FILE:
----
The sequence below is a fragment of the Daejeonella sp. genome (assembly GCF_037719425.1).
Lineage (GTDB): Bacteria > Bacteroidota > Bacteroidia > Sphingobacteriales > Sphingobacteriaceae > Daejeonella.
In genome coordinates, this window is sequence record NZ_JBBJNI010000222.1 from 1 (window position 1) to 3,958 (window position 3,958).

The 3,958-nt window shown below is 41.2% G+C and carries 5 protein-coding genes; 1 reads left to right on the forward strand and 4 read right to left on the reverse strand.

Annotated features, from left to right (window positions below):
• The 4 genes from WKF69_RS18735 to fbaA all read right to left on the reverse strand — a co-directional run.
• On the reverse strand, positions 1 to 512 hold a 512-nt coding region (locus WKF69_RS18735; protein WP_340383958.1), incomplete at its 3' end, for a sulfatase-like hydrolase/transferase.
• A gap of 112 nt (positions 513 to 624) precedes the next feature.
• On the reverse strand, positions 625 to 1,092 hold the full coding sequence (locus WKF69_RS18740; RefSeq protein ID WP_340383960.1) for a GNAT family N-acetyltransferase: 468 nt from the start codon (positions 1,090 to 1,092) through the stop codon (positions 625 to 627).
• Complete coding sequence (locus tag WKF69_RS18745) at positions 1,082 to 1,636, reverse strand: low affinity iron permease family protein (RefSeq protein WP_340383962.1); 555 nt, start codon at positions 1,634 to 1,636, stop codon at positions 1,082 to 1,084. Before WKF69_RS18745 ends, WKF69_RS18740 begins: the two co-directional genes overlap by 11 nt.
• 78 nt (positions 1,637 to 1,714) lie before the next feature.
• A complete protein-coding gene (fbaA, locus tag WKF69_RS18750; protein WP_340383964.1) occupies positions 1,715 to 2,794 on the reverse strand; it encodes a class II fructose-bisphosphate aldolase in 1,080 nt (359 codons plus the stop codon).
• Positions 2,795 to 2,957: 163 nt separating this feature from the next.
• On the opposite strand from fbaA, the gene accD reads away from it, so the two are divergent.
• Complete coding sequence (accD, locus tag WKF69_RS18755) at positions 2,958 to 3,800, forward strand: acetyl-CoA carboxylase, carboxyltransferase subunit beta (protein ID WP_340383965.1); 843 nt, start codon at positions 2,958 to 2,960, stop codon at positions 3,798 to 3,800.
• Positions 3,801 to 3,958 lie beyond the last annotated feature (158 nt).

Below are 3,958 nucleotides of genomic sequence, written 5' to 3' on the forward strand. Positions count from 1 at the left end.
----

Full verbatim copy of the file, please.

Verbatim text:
The sequence below is a fragment of the Daejeonella sp. genome (assembly GCF_037719425.1).
Lineage (GTDB): Bacteria > Bacteroidota > Bacteroidia > Sphingobacteriales > Sphingobacteriaceae > Daejeonella.
In genome coordinates, this window is sequence record NZ_JBBJNI010000222.1 from 1 (window position 1) to 3,958 (window position 3,958).

The 3,958-nt window shown below is 41.2% G+C and carries 5 protein-coding genes; 1 reads left to right on the forward strand and 4 read right to left on the reverse strand.

Annotated features, from left to right (window positions below):
• The 4 genes from WKF69_RS18735 to fbaA all read right to left on the reverse strand — a co-directional run.
• On the reverse strand, positions 1 to 512 hold a 512-nt coding region (locus WKF69_RS18735; protein WP_340383958.1), incomplete at its 3' end, for a sulfatase-like hydrolase/transferase.
• A gap of 112 nt (positions 513 to 624) precedes the next feature.
• On the reverse strand, positions 625 to 1,092 hold the full coding sequence (locus WKF69_RS18740; RefSeq protein ID WP_340383960.1) for a GNAT family N-acetyltransferase: 468 nt from the start codon (positions 1,090 to 1,092) through the stop codon (positions 625 to 627).
• Complete coding sequence (locus tag WKF69_RS18745) at positions 1,082 to 1,636, reverse strand: low affinity iron permease family protein (RefSeq protein WP_340383962.1); 555 nt, start codon at positions 1,634 to 1,636, stop codon at positions 1,082 to 1,084. Before WKF69_RS18745 ends, WKF69_RS18740 begins: the two co-directional genes overlap by 11 nt.
• 78 nt (positions 1,637 to 1,714) lie before the next feature.
• A complete protein-coding gene (fbaA, locus tag WKF69_RS18750; protein WP_340383964.1) occupies positions 1,715 to 2,794 on the reverse strand; it encodes a class II fructose-bisphosphate aldolase in 1,080 nt (359 codons plus the stop codon).
• Positions 2,795 to 2,957: 163 nt separating this feature from the next.
• On the opposite strand from fbaA, the gene accD reads away from it, so the two are divergent.
• Complete coding sequence (accD, locus tag WKF69_RS18755) at positions 2,958 to 3,800, forward strand: acetyl-CoA carboxylase, carboxyltransferase subunit beta (protein ID WP_340383965.1); 843 nt, start codon at positions 2,958 to 2,960, stop codon at positions 3,798 to 3,800.
• Positions 3,801 to 3,958 lie beyond the last annotated feature (158 nt).

Below are 3,958 nucleotides of genomic sequence, written 5' to 3' on the forward strand. Positions count from 1 at the left end.